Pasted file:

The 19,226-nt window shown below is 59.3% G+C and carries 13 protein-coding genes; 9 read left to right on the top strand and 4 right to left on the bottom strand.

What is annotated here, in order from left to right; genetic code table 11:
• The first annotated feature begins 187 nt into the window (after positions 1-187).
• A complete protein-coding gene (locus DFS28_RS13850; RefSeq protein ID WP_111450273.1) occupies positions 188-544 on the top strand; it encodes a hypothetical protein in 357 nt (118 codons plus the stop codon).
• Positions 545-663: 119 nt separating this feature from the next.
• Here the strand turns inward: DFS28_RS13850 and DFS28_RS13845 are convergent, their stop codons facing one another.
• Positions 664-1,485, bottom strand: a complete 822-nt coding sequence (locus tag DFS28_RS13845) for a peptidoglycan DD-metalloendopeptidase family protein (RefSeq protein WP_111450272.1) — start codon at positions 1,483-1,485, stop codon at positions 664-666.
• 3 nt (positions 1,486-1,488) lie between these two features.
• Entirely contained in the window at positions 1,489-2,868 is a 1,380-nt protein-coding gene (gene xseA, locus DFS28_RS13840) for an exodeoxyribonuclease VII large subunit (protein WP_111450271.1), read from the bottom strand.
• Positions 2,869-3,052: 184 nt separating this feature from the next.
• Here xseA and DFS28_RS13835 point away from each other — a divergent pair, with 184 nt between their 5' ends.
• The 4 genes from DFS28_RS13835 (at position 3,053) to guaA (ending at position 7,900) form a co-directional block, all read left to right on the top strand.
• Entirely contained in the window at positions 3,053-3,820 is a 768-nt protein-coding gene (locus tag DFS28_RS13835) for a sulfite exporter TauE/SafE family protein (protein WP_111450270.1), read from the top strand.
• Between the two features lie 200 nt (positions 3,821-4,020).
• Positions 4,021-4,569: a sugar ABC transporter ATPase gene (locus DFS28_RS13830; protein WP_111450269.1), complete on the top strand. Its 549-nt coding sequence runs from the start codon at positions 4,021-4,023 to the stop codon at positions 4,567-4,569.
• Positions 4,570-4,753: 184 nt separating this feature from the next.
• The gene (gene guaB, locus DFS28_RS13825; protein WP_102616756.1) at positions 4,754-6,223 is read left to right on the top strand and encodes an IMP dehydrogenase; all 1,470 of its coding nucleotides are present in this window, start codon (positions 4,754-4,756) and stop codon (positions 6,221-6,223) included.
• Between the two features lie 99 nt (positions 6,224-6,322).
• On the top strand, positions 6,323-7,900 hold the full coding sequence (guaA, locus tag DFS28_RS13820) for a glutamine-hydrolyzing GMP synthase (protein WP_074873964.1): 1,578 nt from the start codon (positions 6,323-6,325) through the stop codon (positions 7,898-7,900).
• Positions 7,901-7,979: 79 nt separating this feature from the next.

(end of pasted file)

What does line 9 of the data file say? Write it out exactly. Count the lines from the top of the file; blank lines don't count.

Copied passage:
• Entirely contained in the window at positions 1,489-2,868 is a 1,380-nt protein-coding gene (gene xseA, locus DFS28_RS13840) for an exodeoxyribonuclease VII large subunit (protein WP_111450271.1), read from the bottom strand.